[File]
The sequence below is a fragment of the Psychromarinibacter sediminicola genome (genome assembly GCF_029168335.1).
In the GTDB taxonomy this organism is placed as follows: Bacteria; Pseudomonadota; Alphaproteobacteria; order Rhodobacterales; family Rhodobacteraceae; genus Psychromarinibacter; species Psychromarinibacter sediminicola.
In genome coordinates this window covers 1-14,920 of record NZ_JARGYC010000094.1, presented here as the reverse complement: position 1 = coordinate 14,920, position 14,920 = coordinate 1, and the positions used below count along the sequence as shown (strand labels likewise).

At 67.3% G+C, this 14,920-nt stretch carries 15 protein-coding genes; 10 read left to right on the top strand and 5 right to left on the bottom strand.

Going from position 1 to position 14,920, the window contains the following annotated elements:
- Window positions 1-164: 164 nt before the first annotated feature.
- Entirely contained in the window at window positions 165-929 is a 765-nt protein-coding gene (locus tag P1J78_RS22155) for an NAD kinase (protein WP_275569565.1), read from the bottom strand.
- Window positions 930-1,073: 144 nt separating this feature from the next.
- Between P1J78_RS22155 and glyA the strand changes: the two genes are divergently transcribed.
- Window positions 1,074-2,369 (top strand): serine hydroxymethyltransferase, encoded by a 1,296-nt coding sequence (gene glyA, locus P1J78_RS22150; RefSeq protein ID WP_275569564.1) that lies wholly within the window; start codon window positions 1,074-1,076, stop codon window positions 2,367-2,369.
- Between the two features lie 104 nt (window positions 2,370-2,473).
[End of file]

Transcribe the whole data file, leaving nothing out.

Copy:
The sequence below is a fragment of the Psychromarinibacter sediminicola genome (genome assembly GCF_029168335.1).
In the GTDB taxonomy this organism is placed as follows: Bacteria; Pseudomonadota; Alphaproteobacteria; order Rhodobacterales; family Rhodobacteraceae; genus Psychromarinibacter; species Psychromarinibacter sediminicola.
In genome coordinates this window covers 1-14,920 of record NZ_JARGYC010000094.1, presented here as the reverse complement: position 1 = coordinate 14,920, position 14,920 = coordinate 1, and the positions used below count along the sequence as shown (strand labels likewise).

At 67.3% G+C, this 14,920-nt stretch carries 15 protein-coding genes; 10 read left to right on the top strand and 5 right to left on the bottom strand.

Going from position 1 to position 14,920, the window contains the following annotated elements:
- Window positions 1-164: 164 nt before the first annotated feature.
- Entirely contained in the window at window positions 165-929 is a 765-nt protein-coding gene (locus tag P1J78_RS22155) for an NAD kinase (protein WP_275569565.1), read from the bottom strand.
- Window positions 930-1,073: 144 nt separating this feature from the next.
- Between P1J78_RS22155 and glyA the strand changes: the two genes are divergently transcribed.
- Window positions 1,074-2,369 (top strand): serine hydroxymethyltransferase, encoded by a 1,296-nt coding sequence (gene glyA, locus P1J78_RS22150; RefSeq protein ID WP_275569564.1) that lies wholly within the window; start codon window positions 1,074-1,076, stop codon window positions 2,367-2,369.
- Between the two features lie 104 nt (window positions 2,370-2,473).